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User research needs to cover a broad and diverse range of users.  We want to make sure we are hearing from a comprehensive set of users in Higher Education Campuses.  In order to limit scope and allow us to gain understanding at various levels -- from user's goals (what drives them) to the details of a particular workflow we will complete the contextual inquiries in iterations.  Our initial focus will be on schools close to home for UC Berkeley and U Toronto where the research teams are located.  Each location has a variety of institution types in the near vicinity which allows great coverage.  We will also recruit some volunteers from various international locations to make sure we understand their users, context and work practices.

Our main goals in choosing users to work with are (also see overall research goals):

  • Comprehensive understanding of complex user population and system - how does managing content fit into the larger context of the work
  • Get users involved early in fleshing out the problem(s)
  • Understand the various workflows, needs & goals off Sakai users
  • Be able to identify patterns of use -- what's the 80% for various personas
  • Understand where variances occur so we can build in the flexibility at the appropriate places
  • Gain user empathy

Strategy / Plan:

  • Identify minimum number of users to meet above goals.  Using the matrix below to think through what the different user groups are, how various characteristics give them distinct needs and goal (ex. a user's institution has particular business practices they need to follow, the type and style of their class drives needs around sharing, collaboration, communication, etc.).  We'll make some educated guesses about how many users in what roles and where we need to schedule our initial interviews.
  • Recruit / organize teams of 2 in the identified locations.  Berkeley & Toronto are givens.  We'll likely need to recruit from UK, South Africa & Australia.  Each team will be responsible for identifying, recruiting and scheduling their contextual inquiries with the appropriate users.
  • Complete Contextual Inquiries (CI).  In teams of 2 the researchers will go to the place the user most often does their work.  In Higher Ed this gets tricky since users likely have several contexts in which they do their work.  We'll want to make sure we cover a variety of the likely contexts:  office, home, computer lab, coffee shops, etc.  A look at the contextual inquiries:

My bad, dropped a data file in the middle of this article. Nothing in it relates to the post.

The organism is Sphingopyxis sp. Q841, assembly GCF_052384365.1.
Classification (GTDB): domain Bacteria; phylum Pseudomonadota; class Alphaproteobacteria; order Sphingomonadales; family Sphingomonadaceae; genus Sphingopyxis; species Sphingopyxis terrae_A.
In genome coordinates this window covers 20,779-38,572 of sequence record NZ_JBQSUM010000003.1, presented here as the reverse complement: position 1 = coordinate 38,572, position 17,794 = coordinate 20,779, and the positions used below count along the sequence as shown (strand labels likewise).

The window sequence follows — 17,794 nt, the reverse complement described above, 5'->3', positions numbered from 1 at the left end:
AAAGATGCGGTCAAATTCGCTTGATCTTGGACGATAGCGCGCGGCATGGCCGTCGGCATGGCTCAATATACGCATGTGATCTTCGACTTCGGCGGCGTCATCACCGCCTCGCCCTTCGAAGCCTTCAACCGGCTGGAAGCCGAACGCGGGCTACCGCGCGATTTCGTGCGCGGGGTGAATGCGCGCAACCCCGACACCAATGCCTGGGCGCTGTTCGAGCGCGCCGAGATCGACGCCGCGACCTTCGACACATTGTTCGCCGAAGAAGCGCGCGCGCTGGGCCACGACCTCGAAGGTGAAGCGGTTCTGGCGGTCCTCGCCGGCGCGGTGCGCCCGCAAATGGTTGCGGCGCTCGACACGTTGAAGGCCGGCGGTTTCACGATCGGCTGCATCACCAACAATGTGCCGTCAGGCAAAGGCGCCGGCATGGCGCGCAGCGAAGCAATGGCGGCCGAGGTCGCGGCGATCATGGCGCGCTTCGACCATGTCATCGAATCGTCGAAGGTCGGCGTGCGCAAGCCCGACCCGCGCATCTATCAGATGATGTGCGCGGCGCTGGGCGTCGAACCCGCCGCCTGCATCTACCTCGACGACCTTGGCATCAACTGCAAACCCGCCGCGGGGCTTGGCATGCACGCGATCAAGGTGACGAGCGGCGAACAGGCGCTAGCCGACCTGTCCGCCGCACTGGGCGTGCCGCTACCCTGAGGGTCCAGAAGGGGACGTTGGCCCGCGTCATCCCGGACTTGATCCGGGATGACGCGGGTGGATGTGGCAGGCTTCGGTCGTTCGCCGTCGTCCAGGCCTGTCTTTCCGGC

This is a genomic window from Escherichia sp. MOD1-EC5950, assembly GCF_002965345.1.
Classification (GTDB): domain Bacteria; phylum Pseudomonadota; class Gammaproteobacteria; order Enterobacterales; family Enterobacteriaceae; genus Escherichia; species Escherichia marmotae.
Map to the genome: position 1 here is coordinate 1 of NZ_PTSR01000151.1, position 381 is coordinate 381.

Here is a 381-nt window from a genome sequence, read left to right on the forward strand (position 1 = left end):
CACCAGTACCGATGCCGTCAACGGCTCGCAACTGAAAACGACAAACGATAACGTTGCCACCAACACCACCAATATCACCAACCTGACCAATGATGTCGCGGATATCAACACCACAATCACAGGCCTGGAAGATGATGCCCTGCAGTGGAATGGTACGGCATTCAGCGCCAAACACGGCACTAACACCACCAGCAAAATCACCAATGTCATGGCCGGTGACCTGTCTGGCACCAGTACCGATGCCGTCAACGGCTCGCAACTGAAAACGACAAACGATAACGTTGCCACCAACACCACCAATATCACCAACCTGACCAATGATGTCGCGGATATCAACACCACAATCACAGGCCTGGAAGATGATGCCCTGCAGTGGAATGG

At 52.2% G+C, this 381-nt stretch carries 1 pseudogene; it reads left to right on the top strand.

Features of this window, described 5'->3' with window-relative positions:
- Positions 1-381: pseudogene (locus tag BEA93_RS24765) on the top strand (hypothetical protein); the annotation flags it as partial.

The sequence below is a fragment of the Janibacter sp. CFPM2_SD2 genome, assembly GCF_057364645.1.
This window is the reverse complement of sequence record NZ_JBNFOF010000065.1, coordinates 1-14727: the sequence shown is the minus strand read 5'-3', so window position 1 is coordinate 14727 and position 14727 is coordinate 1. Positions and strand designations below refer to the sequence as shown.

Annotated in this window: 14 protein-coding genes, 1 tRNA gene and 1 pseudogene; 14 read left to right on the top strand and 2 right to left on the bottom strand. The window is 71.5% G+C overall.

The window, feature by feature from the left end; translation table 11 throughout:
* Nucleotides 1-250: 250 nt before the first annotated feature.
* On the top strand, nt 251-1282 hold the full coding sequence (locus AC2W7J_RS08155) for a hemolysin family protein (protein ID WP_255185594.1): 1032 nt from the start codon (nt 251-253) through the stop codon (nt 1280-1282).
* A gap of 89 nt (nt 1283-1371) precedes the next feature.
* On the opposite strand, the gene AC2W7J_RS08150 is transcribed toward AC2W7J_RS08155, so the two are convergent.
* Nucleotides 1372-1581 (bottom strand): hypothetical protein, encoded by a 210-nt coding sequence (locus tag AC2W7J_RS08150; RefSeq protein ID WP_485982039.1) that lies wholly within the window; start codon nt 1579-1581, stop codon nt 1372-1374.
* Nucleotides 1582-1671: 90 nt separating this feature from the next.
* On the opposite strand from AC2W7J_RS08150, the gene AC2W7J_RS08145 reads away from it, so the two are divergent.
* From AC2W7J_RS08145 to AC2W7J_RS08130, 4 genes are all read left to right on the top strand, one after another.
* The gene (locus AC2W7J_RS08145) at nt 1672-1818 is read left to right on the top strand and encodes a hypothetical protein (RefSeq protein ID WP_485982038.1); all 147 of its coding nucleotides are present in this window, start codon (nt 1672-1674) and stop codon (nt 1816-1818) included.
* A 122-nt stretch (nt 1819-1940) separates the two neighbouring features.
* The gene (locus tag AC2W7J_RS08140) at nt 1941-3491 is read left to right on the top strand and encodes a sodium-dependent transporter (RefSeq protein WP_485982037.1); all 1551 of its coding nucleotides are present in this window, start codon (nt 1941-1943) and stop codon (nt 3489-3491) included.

• Always do the CI in teams of 2 if at all possible - one researcher should drive the conversation while the other takes detailed notes.  Switching back and forth is a good way to mix it up, make sure everyone gets a good mix of experience and have different perspectives in note taking and facilitating.
    • Contextual inquiries should be as conversational as possible.  We'll use guides to help us keep the conversation focused around content and our areas of interest but we don't want it to be like an interrogation where we just run down a list of questions.  It should be a natural conversation and we want users to show us their work as much as possible.  As with any user participation, it's important to introduce yourself, make the participant feel as comfortable as possible and let them know that they are not being tested and get a consent form signed.
    • 1 1/2 hours with the participant.  Start with global questions like "tell me about a typical day?", "what do you do first thing in the morning?", "what frustrates you about your work?"  "what is the favorite part of your work?".  This allows us to fit the rest of the conversation into context, early on identify some areas to probe around in more detail, and let the participant warm into the conversation.  As the conversation continues we want to get more and more detailed, asking the participant to show us what they do, or better yet if there is any real work to do, to do it.  Also be sure to ask for screen shots and/or copies of work  artifacts along the way (they can always forward to you later).  We'll shoot for 1 1/2 hours of inquiry time.  I usually like to stick to an hour to respect busy schedules but we have a lot to cover.